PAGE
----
Fresh concerns about the government’s vision of a schools system led by large academy chains have been raised by new major research, the leader of one of England’s biggest education providers and a senior Department for Education official.
They warn, independently of each other, that the sweeping changes to school organisation planned by the DfE could hamper results and lead to large chains of academies working in isolated “silos”.
The government’s ambition is for every state school to become an academy, with most operating within multi-academy trusts (MATs), which will be expected to grow to take in at least 10 schools.
But TES can reveal that an academic study, assessing the impact of MATs on pupil outcomes, shows that it is small MATs of two to three schools, rather than large chains, that have a positive impact.
Meanwhile, Roger Pope, the chair of the National College for Teaching and Leadership (NCTL) – an executive agency of the DfE – is fearful that many MATs will end up becoming “silos” that do not help any schools outside of their own chain.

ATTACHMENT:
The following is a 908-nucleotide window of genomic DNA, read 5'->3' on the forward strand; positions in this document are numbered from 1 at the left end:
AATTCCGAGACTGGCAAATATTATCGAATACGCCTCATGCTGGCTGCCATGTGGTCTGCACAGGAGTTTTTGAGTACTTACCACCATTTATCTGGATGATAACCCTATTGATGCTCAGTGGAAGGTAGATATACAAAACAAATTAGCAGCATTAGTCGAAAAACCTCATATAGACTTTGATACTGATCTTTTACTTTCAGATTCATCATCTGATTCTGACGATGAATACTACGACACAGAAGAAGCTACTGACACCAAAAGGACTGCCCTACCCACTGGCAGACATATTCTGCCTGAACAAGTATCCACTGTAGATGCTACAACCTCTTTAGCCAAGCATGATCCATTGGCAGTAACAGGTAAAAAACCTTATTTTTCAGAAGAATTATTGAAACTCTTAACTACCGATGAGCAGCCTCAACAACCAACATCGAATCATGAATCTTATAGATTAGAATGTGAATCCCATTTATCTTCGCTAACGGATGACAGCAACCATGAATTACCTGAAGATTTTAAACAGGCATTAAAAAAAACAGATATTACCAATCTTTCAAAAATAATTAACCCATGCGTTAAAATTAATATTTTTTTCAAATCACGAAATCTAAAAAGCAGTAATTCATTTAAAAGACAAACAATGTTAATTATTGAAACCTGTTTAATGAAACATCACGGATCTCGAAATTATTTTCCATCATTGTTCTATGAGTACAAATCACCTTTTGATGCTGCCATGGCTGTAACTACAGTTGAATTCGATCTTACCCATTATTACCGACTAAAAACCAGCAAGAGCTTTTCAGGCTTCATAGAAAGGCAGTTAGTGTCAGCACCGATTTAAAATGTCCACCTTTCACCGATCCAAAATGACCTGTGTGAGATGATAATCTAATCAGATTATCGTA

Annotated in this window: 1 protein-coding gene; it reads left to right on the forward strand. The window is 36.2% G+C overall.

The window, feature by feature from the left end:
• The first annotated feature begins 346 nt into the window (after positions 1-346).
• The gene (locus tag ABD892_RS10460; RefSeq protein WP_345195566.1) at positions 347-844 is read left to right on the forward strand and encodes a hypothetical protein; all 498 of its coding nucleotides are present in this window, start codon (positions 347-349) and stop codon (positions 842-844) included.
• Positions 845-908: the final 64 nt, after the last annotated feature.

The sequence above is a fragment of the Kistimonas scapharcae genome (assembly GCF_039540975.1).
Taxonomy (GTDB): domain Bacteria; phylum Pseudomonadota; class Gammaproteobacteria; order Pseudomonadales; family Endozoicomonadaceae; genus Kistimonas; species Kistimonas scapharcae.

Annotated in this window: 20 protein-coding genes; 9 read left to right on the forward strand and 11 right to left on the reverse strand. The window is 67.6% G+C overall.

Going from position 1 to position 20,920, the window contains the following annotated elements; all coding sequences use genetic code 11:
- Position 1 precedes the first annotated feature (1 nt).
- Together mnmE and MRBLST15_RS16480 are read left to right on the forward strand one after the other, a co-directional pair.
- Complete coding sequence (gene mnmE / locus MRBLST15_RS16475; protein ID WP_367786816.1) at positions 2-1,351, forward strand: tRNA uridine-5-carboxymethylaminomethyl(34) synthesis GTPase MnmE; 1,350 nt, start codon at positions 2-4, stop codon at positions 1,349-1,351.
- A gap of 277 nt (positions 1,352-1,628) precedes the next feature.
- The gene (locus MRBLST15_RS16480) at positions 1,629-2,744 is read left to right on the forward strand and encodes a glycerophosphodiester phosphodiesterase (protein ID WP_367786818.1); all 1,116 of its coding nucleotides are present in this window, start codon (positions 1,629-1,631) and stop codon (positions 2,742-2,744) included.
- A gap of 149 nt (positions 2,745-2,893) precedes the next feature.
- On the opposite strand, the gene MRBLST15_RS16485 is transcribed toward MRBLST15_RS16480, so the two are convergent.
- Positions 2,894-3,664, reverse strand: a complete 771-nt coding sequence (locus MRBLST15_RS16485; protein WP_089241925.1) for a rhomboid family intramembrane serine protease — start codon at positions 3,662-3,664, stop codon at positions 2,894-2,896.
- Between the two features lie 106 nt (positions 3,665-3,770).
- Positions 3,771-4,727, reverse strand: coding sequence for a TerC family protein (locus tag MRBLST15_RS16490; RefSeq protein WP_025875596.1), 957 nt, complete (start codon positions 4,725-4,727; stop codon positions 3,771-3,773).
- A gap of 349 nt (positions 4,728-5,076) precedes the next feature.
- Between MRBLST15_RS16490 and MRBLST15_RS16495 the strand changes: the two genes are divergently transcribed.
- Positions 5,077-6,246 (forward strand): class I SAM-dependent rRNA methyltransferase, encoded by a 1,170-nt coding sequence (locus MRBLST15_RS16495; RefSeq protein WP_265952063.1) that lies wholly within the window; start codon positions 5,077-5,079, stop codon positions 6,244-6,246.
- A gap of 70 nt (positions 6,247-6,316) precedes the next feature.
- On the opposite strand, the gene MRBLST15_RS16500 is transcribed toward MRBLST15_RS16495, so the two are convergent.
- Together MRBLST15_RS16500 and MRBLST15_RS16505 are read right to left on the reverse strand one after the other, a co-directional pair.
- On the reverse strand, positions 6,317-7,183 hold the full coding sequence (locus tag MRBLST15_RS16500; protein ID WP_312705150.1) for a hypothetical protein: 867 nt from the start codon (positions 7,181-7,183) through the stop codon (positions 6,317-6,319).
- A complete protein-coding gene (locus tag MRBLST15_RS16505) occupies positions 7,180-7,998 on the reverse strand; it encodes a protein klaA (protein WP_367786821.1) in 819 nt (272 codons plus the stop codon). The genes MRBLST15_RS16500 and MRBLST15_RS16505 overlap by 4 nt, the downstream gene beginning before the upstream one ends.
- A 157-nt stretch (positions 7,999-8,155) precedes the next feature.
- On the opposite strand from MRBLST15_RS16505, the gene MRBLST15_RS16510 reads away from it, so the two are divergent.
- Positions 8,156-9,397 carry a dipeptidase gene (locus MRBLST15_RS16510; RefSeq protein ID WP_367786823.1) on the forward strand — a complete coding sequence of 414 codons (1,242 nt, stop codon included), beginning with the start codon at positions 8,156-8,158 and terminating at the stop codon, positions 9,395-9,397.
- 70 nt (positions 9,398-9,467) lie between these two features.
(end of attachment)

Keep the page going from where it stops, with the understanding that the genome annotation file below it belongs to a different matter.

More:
And Steve Munby, a former NCTL chief now heading the Education Development Trust, which runs its own MAT, has expressed similar concerns that chains will work in isolation.
The new warnings follow Sir Michael Wilshaw’s condemnation of the vast majority of MATs as “mediocre” last week.
Now Toby Greany, a professor at the UCL Institute of Education, has revealed that his research suggests that the DfE strategy of encouraging MATs to take on more schools could be misguided.
“One of the findings is that it seems to be the small MATs – two- or three-school MATs – over a three-year period that are consistently making a positive impact on outcomes,” he said.
“The bigger trusts, not so. The bigger you get, the less clear that is.”
In evidence submitted to Parliament, the DfE says that MATs begin to enjoy their full benefits when they reach 10-15 schools.“Over time, we expect there to be many more MATs of this size, and we will therefore encourage and support MATs to grow,” the DFE says.
National schools commissioner Sir David Carter said MATs were "enabling schools to come together formally to drive up standards, share resources and staff expertise and, in many cases, act as sponsors and turn around the performance of schools that have been struggling for some time".
This is an edited article from the 24 June edition of TES. Subscribers can read the full article here. This week's TES magazine is available in all good newsagents. To download the digital edition, Android users can click here and iOS users can click here